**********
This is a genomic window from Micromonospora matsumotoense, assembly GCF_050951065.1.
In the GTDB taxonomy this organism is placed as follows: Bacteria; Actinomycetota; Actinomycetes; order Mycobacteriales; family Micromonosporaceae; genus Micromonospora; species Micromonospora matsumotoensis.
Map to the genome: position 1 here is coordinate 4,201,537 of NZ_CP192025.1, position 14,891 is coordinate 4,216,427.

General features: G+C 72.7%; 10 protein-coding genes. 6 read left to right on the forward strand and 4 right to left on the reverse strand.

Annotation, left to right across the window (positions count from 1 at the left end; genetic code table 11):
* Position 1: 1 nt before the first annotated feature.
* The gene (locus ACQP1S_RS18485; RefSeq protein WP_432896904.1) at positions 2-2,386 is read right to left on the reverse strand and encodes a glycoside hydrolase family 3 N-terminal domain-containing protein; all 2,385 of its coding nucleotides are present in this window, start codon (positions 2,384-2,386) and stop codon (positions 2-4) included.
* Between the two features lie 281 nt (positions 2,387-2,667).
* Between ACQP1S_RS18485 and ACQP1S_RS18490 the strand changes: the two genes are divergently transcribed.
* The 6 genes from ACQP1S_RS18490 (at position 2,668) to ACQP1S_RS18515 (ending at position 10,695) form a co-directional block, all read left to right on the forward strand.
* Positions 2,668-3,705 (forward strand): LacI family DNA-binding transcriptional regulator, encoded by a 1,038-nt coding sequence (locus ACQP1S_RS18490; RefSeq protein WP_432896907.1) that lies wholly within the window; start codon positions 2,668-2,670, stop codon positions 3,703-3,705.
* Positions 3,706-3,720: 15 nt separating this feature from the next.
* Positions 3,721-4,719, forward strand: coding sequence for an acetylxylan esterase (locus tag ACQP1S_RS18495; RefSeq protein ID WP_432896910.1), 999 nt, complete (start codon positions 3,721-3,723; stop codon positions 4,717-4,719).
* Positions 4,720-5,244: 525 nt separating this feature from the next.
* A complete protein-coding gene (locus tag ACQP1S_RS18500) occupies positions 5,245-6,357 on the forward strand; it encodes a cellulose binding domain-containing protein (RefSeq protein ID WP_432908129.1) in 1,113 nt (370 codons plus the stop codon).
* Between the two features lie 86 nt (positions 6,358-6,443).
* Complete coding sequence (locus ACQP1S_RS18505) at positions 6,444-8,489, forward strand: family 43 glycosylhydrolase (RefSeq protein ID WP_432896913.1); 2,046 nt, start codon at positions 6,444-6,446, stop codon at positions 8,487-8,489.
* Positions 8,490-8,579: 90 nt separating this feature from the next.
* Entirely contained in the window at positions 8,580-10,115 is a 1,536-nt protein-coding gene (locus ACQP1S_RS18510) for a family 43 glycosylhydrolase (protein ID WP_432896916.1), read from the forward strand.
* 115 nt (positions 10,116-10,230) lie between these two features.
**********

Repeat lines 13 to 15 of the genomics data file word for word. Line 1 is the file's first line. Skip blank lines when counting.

* Positions 3,721-4,719, forward strand: coding sequence for an acetylxylan esterase (locus tag ACQP1S_RS18495; RefSeq protein ID WP_432896910.1), 999 nt, complete (start codon positions 3,721-3,723; stop codon positions 4,717-4,719).
* Positions 4,720-5,244: 525 nt separating this feature from the next.
* A complete protein-coding gene (locus tag ACQP1S_RS18500) occupies positions 5,245-6,357 on the forward strand; it encodes a cellulose binding domain-containing protein (RefSeq protein ID WP_432908129.1) in 1,113 nt (370 codons plus the stop codon).